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De-icing fluid leaks at BWI into tributary


About 1,500 gallons of de-icing fluid leaked yesterday morning from an above-ground storage tank at Baltimore-Washington International Airport - some of it making its way into Kitten's Branch, a tributary of the Patapsco River.

The stream water turned a coffee-brown color, but the liquid did not pose an immediate public danger, said Richard J. McIntire, a Maryland Department of the Environment spokesman.

Hazardous-materials crews from the airport and Anne Arundel County fire departments plugged the leaking 100,000-gallon tank, which is at the end of one of BWI's runways.

The leak was caused by a loose roof shingle that hit and broke a measuring device on the tank, McIntire said.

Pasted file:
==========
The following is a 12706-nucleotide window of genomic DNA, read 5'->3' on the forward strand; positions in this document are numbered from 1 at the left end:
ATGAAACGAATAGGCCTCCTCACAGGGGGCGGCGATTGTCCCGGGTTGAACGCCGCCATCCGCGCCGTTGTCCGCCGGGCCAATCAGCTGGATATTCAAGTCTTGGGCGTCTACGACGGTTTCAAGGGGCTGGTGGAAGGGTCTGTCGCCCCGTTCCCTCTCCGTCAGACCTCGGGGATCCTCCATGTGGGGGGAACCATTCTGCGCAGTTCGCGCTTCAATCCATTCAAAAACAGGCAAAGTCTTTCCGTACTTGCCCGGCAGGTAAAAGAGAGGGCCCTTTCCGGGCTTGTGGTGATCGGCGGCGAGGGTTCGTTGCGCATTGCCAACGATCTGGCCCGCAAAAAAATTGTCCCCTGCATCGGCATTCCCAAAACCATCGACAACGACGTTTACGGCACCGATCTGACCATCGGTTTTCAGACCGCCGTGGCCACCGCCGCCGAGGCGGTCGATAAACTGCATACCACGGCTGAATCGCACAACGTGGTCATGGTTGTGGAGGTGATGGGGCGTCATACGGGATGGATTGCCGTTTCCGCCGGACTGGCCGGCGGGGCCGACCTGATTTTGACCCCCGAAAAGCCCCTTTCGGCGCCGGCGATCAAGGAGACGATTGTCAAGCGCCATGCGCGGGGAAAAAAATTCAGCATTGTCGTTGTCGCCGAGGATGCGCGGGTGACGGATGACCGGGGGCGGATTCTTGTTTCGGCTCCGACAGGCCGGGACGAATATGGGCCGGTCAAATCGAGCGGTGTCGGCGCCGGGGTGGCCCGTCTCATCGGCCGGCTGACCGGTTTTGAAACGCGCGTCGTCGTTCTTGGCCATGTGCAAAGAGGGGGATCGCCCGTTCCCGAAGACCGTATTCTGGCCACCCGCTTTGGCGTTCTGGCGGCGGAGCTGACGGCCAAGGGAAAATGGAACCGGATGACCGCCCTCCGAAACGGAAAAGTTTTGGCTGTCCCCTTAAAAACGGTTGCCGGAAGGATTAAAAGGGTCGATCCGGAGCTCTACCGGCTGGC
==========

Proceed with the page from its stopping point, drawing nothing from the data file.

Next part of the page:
The crews were able to absorb some of the spilled propylene glycol, which at different concentrations is used in toothpaste and some cake mixes.

The rest of the water-soluble liquid was flushed through a storm drain, he said.

Well water should not be affected by the spill, but it is dangerous to fish in the stream, though no fish kill was reported.

McIntire said the toxin barely registered in water tests downstream but that residents who live near the stream should keep pets away from the polluted water and might notice foam in the water and an onion-like smell.

Officials said the water will be tested again today.

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